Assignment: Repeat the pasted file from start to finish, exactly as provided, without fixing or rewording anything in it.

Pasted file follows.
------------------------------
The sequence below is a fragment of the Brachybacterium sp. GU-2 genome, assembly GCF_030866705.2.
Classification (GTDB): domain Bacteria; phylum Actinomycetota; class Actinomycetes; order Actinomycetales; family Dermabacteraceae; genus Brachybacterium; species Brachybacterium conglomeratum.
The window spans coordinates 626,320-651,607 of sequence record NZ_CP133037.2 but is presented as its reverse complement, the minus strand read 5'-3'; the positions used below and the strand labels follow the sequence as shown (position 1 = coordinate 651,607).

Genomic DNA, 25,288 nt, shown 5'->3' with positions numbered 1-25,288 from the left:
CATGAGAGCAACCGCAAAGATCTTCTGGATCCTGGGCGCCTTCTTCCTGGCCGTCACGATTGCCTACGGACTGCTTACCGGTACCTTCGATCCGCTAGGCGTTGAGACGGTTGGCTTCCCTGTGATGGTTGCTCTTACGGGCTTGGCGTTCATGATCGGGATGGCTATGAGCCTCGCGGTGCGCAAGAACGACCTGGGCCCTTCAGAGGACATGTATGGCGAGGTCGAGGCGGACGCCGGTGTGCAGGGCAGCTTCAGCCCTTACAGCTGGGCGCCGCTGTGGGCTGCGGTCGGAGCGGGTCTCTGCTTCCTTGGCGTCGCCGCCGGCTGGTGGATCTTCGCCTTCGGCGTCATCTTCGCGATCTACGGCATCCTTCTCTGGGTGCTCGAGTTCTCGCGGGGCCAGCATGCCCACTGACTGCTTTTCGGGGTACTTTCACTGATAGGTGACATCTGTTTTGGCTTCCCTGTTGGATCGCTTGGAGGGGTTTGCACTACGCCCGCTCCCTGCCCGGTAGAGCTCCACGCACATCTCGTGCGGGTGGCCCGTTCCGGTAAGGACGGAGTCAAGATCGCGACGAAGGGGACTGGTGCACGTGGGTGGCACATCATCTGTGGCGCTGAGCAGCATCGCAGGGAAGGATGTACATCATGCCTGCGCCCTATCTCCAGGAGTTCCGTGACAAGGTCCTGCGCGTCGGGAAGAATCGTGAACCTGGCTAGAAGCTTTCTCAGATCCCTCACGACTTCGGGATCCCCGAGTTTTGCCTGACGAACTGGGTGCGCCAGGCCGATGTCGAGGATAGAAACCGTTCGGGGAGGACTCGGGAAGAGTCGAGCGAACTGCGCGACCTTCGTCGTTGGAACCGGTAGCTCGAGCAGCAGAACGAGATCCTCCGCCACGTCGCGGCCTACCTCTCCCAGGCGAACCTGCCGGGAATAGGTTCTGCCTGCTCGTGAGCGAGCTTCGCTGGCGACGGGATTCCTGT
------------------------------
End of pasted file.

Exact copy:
The sequence below is a fragment of the Brachybacterium sp. GU-2 genome, assembly GCF_030866705.2.
Classification (GTDB): domain Bacteria; phylum Actinomycetota; class Actinomycetes; order Actinomycetales; family Dermabacteraceae; genus Brachybacterium; species Brachybacterium conglomeratum.
The window spans coordinates 626,320-651,607 of sequence record NZ_CP133037.2 but is presented as its reverse complement, the minus strand read 5'-3'; the positions used below and the strand labels follow the sequence as shown (position 1 = coordinate 651,607).

Genomic DNA, 25,288 nt, shown 5'->3' with positions numbered 1-25,288 from the left:
CATGAGAGCAACCGCAAAGATCTTCTGGATCCTGGGCGCCTTCTTCCTGGCCGTCACGATTGCCTACGGACTGCTTACCGGTACCTTCGATCCGCTAGGCGTTGAGACGGTTGGCTTCCCTGTGATGGTTGCTCTTACGGGCTTGGCGTTCATGATCGGGATGGCTATGAGCCTCGCGGTGCGCAAGAACGACCTGGGCCCTTCAGAGGACATGTATGGCGAGGTCGAGGCGGACGCCGGTGTGCAGGGCAGCTTCAGCCCTTACAGCTGGGCGCCGCTGTGGGCTGCGGTCGGAGCGGGTCTCTGCTTCCTTGGCGTCGCCGCCGGCTGGTGGATCTTCGCCTTCGGCGTCATCTTCGCGATCTACGGCATCCTTCTCTGGGTGCTCGAGTTCTCGCGGGGCCAGCATGCCCACTGACTGCTTTTCGGGGTACTTTCACTGATAGGTGACATCTGTTTTGGCTTCCCTGTTGGATCGCTTGGAGGGGTTTGCACTACGCCCGCTCCCTGCCCGGTAGAGCTCCACGCACATCTCGTGCGGGTGGCCCGTTCCGGTAAGGACGGAGTCAAGATCGCGACGAAGGGGACTGGTGCACGTGGGTGGCACATCATCTGTGGCGCTGAGCAGCATCGCAGGGAAGGATGTACATCATGCCTGCGCCCTATCTCCAGGAGTTCCGTGACAAGGTCCTGCGCGTCGGGAAGAATCGTGAACCTGGCTAGAAGCTTTCTCAGATCCCTCACGACTTCGGGATCCCCGAGTTTTGCCTGACGAACTGGGTGCGCCAGGCCGATGTCGAGGATAGAAACCGTTCGGGGAGGACTCGGGAAGAGTCGAGCGAACTGCGCGACCTTCGTCGTTGGAACCGGTAGCTCGAGCAGCAGAACGAGATCCTCCGCCACGTCGCGGCCTACCTCTCCCAGGCGAACCTGCCGGGAATAGGTTCTGCCTGCTCGTGAGCGAGCTTCGCTGGCGACGGGATTCCTGT